King Charles III Proclaimed Monarch in Historic Accession Council Ceremony
King Charles III is officially the reigning monarch of the U.K. and Commonwealth, following a historic, two-part accession council meeting on Saturday.
The 73-year-old king — his wife, Queen Consort Camilla at his side — appeared at the State Apartments of St. James' Palace at 10 a.m. London time, addressing the council on the death last week of his mother, Queen Elizabeth II, who had reigned over 70 years.
He said, in part, “I know how deeply you and the entire nation and I think I may say the whole world sympathizes with me in the irreparable loss we have all suffered. It is the greatest consolation to me to know of the sympathy expressed by so many to my sister and my brothers and as such overwhelming affection and support should be extended to our whole family in our loss. To all of us as a family.”
He went on to say, “My mother’s reign was unequaled in its duration, its dedication and its devotion. Even as we grieve we give thanks for this most faithful life. I am deeply aware of this great inheritance and of the duties and heavy responsibilities of sovereignty which have now passed to me.”
“In taking up these responsibilities I shall strive to follow the inspiring example I have been set in upholding constitutional government and to seek the peace, harmony and prosperity of the peoples of these islands, and of the commonwealth realms and territories across the world. In this purpose, I know that I shall be upheld by the affection and loyalty of the peoples whose sovereign I have been called upon to be, and in the discharge of these duties, I will be guided by the council of their elected parliaments,” he added.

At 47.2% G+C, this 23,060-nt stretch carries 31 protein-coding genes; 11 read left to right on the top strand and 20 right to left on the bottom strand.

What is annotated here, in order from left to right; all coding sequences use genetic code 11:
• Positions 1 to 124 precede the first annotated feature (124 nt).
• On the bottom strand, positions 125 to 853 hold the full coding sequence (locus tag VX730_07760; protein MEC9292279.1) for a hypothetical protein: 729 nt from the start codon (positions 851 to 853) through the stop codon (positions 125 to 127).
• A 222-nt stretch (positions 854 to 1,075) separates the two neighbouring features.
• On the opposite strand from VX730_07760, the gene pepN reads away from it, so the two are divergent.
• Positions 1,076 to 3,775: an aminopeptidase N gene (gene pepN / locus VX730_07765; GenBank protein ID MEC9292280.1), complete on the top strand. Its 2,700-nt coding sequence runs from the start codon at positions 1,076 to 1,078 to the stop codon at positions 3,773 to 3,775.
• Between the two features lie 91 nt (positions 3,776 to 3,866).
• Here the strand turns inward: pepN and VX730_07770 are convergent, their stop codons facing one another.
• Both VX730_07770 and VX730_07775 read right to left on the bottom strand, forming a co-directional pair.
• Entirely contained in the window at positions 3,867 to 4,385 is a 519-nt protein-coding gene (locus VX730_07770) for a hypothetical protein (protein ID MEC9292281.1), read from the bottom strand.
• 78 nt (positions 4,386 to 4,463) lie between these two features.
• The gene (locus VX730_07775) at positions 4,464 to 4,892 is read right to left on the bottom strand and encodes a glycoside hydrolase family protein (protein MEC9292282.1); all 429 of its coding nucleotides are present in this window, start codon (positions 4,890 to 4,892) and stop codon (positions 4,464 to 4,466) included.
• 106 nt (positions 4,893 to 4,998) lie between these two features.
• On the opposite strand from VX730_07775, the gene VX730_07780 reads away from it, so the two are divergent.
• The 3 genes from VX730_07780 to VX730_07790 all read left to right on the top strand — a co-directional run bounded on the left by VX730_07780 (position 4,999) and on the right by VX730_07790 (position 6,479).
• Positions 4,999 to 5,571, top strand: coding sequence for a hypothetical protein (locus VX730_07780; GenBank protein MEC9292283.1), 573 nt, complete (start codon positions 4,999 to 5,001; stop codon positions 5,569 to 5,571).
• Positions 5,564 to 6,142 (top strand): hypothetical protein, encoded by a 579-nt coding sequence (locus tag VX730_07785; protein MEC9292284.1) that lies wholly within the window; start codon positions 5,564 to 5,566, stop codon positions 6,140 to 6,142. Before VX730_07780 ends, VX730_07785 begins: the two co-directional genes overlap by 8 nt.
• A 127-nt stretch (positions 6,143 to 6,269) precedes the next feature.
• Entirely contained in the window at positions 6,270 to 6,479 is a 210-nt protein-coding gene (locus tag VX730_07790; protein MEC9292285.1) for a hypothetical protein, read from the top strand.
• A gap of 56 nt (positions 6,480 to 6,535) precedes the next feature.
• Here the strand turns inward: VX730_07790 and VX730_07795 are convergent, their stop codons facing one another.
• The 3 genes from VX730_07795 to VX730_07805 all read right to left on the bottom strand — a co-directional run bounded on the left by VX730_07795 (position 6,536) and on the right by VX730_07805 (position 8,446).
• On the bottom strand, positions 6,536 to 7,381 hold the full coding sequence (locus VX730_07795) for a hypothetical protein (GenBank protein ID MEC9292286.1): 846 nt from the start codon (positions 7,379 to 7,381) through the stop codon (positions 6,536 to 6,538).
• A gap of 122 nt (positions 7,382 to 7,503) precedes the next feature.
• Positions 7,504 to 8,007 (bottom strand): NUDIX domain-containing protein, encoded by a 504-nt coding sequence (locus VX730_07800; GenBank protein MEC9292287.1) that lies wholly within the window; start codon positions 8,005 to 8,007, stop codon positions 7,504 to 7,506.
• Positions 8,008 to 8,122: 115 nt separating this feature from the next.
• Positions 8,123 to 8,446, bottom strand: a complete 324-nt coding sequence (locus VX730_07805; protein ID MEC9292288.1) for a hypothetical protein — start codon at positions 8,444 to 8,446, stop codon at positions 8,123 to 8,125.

“In all this, I am profoundly encouraged by the constant support of my beloved wife. I take this opportunity to confirm my willingness and intention to continue the tradition of surrendering the hereditary revenues, including the crown estate to the government for the benefit of all in return for the sovereign grant which supports my official duties as head of state and head of nation. In carrying out the heavy task that has been laid upon me, to which I dedicate what remains to me of my life. I pray for the guidance and help of almighty God.”
The historic moment was not without a humorous viral element, as the cameras caught Charles — seemingly frustrated — "furiously" gesturing to an aide to remove a pen box from his desk while signing the proclamation.
Later on Saturday, Charles will participate in what is called the principal proclamation, from a balcony over Friary Court at St. James' Palace. More proclamations will be read at London's Royal Exchange at noon, along with proclamations read in Scotland, Northern Ireland, and Wales the following day.
Flags are flying at full-mast for the day, and will return to half-mast in accordance with the nation's mourning procedures in light of Elizabeth's passing.